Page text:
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Book Review: How We Got the Bible by Neil R. Lightfoot

Codex Sinaiticus Luke 11:2
I thoroughly enjoyed reading this book! Shortly before I read it, my dad read it, he too thought highly of it. If you enjoy reading about Bible history or textual criticism, this is a must read for you!

I just finished reading The ESV and the English Bible Legacy by Leland Ryken. Both Leland's and Lightfoot's books complimented each other wonderfully!

How We Got The Bible digs deeper in to the history of the bible, for example: the Canon of the Bible, the ancient versions of manuscripts that were used to translate the Bible, archeology of Bible Scripture, the methods of manuscript writing that was used--for example uncial which is all capital letters and minuscule meaning small. I found it very interesting the volumes and volumes, literally thousands of writings from the early Church Fathers that included Scripture. The Scripture they wrote was transcribed from what would have been the earliest of sources. Their writings are studied and analyzed for the benefit of our Bible translation.
 I learned more information about defining textual criticism. The word criticism can throw people in a tizzy, they either want to cover their ears or become defensive. The definitions of textual criticism are:
"Higher criticism--- it is devoted to authorship, date of composition and history of value of a given Biblical document."
"Lower criticism---it is concerned with the form of words-the text."
There is a chapter on the Old Testament. I learned about the "Massorah, the Hebrew term for guard the text. They were the scribes who transmitted the text, on the basis of their authoritative traditions. The Massoretes go back to 500 AD, they succeeded the earlier scribes." Five Hebrew manuscripts are mentioned and brief definitions of them given.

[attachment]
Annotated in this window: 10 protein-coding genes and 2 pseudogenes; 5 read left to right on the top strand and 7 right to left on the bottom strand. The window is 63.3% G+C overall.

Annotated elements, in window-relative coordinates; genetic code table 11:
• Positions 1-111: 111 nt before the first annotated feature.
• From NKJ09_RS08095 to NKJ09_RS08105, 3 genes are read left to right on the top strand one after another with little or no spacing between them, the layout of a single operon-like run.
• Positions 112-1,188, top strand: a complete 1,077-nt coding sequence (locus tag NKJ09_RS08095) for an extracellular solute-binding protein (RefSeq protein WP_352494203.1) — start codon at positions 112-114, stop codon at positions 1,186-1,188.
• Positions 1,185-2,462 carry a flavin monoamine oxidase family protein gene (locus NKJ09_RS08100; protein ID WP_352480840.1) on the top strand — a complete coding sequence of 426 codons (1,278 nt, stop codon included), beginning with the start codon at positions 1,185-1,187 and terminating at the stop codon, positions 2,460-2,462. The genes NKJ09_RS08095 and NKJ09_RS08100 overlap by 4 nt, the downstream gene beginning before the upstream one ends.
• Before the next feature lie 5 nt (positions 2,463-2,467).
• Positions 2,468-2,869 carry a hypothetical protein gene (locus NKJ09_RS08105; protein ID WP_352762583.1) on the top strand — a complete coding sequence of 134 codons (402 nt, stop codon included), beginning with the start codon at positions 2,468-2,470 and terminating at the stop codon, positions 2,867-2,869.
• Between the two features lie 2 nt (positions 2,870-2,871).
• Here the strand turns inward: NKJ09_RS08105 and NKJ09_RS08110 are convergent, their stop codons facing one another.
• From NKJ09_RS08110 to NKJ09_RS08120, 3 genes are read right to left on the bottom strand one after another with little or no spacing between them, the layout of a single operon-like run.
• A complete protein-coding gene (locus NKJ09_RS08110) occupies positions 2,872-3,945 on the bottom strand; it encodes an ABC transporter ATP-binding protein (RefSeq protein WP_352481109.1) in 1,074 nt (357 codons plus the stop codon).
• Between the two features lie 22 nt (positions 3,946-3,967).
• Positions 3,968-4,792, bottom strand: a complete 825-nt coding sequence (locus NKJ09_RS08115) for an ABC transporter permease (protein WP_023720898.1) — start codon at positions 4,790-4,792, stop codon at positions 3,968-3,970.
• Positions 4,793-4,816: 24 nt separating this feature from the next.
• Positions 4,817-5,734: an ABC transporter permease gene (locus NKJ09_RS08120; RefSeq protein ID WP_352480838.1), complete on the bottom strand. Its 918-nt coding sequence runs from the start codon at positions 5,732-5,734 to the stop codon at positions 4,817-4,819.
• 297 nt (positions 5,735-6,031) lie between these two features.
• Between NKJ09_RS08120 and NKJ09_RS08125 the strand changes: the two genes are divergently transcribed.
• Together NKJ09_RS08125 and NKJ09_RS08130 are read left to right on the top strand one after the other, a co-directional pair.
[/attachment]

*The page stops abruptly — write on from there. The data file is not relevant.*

Lightfoot wrote a chapter on the variations in Scripture, and in analyzing and comparing  the Scriptures that were not in the earliest of manuscripts. Most of the time a variation in a Scripture is caused from a grammar or spelling error---for example the translator was in error of a Greek word. There are a few instances where what was included in the earliest of English Bibles is not in the earliest of manuscripts, for example John 7:53-8:11. This set of Scripture is only in the Codex Bezae (which is known for being a peculiar work.) It does not mean this story did not happen, it just was not in the most reliable of early manuscripts. In all, no variant in Scripture changes "Biblical teaching or divine command."
There is a chapter devoted to the English Bibles creation and another chapter devoted to the Apocryphal books.
The author brought out two important statements worthy of repeating in this review:
"No translation is ever final. Because translators are human beings, there will always be room for improvements of translations. No translator can transcend his own time. He can only work in light of the knowledge of his day, with materials available to him, and put his translation in words spoken by his generation." page 186
"Any translation that abandons the word-for-word principle leaves itself open to criticism." page 195

Polycarp an early Church Father

Published by Baker Publishing, revised 2003
224 pages
Christian Non-Fiction/Bible History/Bible Textual Criticism/Bible

Authors bio courtesy of publisher site:
Neil R. Lightfoot (PhD, Duke University) serves as Frank Pack Distinguished Professor of New Testament at Abilene Christian University in Abilene, Texas. He is the author of several books, including Everyone's Guide to Hebrews.

Link @ publisher:

Link @ Amazon:
Paperback $7.99
Kindle $7.59

Link @ Christian Book:
Paperback $9.99
eBook $9.99

Blissful Reading!


Becky said…
This book sounds like something I need to read!!! I love books about the Bible!